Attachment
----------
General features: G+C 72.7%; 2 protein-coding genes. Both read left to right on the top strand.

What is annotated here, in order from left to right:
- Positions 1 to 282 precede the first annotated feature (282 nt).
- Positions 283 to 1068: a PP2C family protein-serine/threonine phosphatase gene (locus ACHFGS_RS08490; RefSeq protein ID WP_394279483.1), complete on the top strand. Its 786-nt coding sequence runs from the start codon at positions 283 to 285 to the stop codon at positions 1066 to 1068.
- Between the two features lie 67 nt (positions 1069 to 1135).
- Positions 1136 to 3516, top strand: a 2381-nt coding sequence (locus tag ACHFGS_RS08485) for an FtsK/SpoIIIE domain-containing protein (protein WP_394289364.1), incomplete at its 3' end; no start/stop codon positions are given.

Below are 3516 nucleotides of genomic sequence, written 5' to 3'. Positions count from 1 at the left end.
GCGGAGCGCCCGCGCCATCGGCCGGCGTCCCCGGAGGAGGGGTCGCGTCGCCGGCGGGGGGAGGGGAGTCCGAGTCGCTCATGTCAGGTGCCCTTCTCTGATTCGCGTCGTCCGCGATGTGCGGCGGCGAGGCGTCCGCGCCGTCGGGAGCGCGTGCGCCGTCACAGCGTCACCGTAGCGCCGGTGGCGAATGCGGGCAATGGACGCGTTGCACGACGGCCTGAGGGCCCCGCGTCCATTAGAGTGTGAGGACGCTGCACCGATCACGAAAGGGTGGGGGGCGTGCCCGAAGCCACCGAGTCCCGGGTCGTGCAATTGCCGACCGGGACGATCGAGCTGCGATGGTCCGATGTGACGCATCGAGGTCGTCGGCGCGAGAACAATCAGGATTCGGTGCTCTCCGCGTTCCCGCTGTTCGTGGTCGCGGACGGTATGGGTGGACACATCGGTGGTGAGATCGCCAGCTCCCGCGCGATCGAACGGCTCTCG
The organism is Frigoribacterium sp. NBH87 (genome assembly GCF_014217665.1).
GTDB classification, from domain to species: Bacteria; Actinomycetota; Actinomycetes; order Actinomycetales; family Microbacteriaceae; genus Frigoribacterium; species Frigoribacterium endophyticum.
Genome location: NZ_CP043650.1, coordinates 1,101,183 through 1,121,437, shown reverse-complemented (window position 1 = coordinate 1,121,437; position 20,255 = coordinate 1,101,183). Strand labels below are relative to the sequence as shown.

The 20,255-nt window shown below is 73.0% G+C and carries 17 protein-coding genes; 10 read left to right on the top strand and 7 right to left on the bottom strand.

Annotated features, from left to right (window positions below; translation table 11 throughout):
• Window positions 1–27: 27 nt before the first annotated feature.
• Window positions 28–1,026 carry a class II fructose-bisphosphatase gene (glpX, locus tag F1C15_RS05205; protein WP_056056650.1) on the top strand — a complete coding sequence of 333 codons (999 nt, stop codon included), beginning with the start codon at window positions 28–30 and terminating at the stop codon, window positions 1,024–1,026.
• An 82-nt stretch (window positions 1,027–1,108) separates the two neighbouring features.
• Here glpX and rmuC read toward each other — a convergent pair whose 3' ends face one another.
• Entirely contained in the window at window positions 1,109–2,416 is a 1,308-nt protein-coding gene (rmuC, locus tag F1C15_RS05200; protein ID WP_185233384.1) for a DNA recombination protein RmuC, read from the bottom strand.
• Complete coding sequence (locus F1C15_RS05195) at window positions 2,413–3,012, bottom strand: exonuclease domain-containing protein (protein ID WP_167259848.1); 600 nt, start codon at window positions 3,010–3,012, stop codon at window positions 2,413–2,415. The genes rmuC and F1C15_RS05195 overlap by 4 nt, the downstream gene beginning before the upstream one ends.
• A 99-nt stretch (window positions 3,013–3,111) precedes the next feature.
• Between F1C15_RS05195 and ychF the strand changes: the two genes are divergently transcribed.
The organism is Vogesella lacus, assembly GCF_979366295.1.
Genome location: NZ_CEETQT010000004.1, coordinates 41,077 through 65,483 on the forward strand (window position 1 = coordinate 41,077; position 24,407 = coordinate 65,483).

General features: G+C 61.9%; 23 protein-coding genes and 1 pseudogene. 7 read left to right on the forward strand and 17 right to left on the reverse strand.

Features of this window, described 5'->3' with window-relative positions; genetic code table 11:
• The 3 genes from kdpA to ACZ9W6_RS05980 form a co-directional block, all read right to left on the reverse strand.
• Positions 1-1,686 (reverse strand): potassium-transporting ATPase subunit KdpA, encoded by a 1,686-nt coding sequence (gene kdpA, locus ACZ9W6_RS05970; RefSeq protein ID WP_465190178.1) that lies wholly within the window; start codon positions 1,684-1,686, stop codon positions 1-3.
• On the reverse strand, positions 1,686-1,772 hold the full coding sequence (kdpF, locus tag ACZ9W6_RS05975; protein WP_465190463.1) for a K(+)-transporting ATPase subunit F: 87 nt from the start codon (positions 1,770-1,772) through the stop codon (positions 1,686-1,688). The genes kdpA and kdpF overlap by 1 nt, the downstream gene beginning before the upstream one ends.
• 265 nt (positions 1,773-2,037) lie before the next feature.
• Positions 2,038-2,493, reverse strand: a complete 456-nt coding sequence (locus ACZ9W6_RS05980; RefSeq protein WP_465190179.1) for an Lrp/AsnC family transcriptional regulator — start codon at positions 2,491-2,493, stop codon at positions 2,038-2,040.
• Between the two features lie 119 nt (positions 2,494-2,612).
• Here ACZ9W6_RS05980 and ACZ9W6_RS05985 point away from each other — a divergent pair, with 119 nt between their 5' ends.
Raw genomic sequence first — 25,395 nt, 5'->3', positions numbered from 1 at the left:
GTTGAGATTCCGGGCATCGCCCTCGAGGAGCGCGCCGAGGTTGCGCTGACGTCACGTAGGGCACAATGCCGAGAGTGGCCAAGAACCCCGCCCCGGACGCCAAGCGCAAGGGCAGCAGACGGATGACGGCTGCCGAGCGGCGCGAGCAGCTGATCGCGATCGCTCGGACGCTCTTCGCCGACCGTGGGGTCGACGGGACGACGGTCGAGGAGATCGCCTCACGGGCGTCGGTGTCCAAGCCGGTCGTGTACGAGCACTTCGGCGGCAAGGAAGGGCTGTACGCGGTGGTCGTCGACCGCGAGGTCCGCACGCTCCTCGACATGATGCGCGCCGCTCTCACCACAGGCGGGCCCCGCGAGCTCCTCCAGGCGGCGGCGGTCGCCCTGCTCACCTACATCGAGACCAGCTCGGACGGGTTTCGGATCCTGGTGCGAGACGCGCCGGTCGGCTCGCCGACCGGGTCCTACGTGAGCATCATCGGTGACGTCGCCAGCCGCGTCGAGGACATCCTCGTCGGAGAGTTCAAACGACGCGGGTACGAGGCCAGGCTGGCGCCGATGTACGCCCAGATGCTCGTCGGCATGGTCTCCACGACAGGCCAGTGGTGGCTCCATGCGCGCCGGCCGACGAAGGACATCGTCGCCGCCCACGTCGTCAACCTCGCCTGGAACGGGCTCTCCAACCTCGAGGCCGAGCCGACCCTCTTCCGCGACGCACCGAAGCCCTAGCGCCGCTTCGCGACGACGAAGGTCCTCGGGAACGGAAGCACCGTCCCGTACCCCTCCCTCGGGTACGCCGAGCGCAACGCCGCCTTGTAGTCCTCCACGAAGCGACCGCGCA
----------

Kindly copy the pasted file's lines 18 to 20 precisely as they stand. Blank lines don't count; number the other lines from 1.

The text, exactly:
• Entirely contained in the window at window positions 1,109–2,416 is a 1,308-nt protein-coding gene (rmuC, locus tag F1C15_RS05200; protein ID WP_185233384.1) for a DNA recombination protein RmuC, read from the bottom strand.
• Complete coding sequence (locus F1C15_RS05195) at window positions 2,413–3,012, bottom strand: exonuclease domain-containing protein (protein ID WP_167259848.1); 600 nt, start codon at window positions 3,010–3,012, stop codon at window positions 2,413–2,415. The genes rmuC and F1C15_RS05195 overlap by 4 nt, the downstream gene beginning before the upstream one ends.
• A 99-nt stretch (window positions 3,013–3,111) precedes the next feature.